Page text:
Attorney Loren Howley argues against closing a hearing
in a gas royalty case in Roane Circuit Court Monday
(Sidney Boggs Photography)

By David Hedges, Publisher

Roane Circuit Judge Tom Evans ruled Monday that a hearing in the Tawney vs. Columbia Natural Resources gas well royalty case could not be closed to the press and public.

The hearing that originally had been set for Monday of last week was continued after this newspaper raised objections.

It took place in public this Monday after Evans rejected arguments in favor of closing the hearing.

Since a $404 million verdict in favor of over 10,000 royalty owners was returned in January, attorneys for the gas companies have filed several motions asking Evans to set aside some of the punitive damages.

In considering those requests, Evans wanted to hear about pre-trial negotiations, to see if they were conducted in good faith.

Attorneys for the gas companies did not want to discuss pre-trial negotiations in public and asked that the hearing be closed. Attorneys representing the royalty owners did not object to having a closed hearing.

A hearing on the closure took place this Monday, when Calhoun County attorney Loren Howley argued the newspaper's position.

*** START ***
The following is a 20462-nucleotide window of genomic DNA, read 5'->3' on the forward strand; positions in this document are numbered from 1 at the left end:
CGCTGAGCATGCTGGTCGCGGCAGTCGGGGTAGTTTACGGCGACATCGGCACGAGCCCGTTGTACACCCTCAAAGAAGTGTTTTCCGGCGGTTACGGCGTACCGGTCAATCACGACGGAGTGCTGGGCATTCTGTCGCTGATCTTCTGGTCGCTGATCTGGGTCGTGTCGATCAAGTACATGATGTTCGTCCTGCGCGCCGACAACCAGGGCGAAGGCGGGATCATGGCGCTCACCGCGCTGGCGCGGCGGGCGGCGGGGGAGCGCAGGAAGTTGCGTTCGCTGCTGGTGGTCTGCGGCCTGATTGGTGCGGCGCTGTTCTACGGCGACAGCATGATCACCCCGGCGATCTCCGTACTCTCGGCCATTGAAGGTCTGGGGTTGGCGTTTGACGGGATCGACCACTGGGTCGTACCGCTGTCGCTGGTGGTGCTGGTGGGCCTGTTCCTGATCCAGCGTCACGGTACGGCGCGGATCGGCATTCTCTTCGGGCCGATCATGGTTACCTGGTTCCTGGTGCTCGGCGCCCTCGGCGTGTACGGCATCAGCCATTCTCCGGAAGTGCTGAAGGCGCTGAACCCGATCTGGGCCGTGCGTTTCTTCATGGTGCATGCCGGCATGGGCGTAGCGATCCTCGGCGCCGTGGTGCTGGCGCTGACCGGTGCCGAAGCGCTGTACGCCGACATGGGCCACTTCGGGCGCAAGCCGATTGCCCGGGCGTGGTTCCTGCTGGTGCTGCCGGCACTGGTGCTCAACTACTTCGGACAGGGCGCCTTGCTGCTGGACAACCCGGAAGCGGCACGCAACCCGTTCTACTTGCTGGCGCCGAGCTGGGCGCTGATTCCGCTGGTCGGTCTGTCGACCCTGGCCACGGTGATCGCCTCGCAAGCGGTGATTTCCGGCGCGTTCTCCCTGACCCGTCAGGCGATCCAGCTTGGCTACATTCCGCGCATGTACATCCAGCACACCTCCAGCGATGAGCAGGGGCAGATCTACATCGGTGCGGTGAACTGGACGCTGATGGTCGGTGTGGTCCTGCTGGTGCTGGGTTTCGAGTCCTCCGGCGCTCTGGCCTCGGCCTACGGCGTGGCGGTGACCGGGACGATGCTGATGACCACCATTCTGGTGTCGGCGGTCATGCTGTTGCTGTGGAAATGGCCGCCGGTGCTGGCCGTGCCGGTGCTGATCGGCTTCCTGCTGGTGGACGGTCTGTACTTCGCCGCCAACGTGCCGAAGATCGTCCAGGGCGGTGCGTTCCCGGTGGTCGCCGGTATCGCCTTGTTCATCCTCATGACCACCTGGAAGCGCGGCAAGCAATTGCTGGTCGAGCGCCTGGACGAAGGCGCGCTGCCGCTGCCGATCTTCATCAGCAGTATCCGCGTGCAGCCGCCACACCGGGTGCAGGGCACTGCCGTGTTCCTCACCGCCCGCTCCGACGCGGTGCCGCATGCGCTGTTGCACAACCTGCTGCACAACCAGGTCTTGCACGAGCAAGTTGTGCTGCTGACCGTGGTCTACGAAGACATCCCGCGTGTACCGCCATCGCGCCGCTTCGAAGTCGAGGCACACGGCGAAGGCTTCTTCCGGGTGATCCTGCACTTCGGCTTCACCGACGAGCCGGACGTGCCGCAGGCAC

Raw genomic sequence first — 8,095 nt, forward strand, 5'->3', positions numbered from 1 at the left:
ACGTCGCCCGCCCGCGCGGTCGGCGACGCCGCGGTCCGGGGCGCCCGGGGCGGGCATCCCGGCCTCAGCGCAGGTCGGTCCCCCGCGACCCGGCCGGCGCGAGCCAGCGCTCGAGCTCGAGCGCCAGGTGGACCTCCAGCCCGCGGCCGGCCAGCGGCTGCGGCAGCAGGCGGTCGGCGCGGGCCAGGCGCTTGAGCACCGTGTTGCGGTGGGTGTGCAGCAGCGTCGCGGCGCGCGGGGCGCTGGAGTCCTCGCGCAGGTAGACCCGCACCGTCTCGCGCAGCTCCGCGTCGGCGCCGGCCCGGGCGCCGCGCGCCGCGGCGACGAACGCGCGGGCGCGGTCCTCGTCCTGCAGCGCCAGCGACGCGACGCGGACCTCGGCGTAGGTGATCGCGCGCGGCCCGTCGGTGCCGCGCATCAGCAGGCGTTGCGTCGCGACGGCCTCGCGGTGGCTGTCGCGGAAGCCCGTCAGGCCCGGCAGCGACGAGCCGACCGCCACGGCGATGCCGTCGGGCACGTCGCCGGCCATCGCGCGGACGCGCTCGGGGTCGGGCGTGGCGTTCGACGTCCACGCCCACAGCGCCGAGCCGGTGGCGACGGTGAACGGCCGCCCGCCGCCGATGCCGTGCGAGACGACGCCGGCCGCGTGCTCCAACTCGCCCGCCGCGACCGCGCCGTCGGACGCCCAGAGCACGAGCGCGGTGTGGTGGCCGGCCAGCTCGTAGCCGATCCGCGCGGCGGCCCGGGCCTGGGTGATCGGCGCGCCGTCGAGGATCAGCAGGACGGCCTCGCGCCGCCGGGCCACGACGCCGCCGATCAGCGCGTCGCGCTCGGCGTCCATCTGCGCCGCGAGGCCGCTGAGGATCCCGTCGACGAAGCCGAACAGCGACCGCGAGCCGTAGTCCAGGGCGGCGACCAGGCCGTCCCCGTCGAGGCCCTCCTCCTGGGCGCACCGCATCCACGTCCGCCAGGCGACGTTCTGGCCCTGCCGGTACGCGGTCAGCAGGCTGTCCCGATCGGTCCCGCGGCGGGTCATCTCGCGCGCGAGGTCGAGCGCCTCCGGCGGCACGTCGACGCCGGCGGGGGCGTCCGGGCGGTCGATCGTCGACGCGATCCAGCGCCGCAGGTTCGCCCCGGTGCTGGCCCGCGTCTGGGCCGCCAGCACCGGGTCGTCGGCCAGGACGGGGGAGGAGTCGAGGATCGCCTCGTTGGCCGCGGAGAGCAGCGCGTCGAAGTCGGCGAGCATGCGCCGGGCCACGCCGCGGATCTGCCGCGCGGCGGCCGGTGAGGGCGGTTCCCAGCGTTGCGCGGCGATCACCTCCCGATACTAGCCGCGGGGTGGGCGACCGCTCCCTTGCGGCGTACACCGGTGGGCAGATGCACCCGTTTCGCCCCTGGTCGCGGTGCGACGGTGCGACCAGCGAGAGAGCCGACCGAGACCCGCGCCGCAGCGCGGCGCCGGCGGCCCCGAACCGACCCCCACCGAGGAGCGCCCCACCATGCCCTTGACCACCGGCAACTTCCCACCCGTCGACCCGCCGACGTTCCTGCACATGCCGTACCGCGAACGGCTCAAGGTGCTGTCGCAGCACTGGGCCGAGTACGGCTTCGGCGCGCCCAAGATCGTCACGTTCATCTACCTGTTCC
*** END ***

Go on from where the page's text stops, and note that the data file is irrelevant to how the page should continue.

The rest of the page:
Howley said the burden of proof to show the need to close the hearing was on the parties who wanted the hearing closed.

Howley said since the jury had already completed its work and been excused, there was no reason to hold closed hearings to discuss potential evidence.

Defense attorney Ancil Ramey said that if the appeal was successful, the case could be before another jury in the future.

Howley said whatever pre-trial settlement offers may have been made, they would pale in comparison to the verdict that she said could also taint a future jury.

"The settlement negotiations will be nothing compared to a $400 million verdict," Howley said.

Ramey said parties in other cases in the future might not want to engage in pre-trial negotiations if they thought those details would be revealed later.

He said pre-trial mediation and the efforts that go into it are protected by attorney-client privilege.

"You're opening that curtain to the mediation process," Ramey said. "People in future settlement negotiations might not be that willing to compromise."

Howley disagreed and said there were other factors to consider.

"It's important for the public to know what happened so they can protect their own interests," she said.

Ramey said that information from the closed hearing could be made public later on, at the judge's discretion.

In handing down his decision, Evans said the law expressed an "overwhelming interest" in allowing court hearings to be public.

"The reason the law favors openness is to instill public confidence in what takes place here in the courtroom," the judge said.

"This case has gained a considerable amount of notoriety," Evans said. "But that is why these hearings are to be open to the public."

"They are to be open so the public can see and judge for themselves what is right," Evans said.

Read the rest of the story www.thetimesrecord.net

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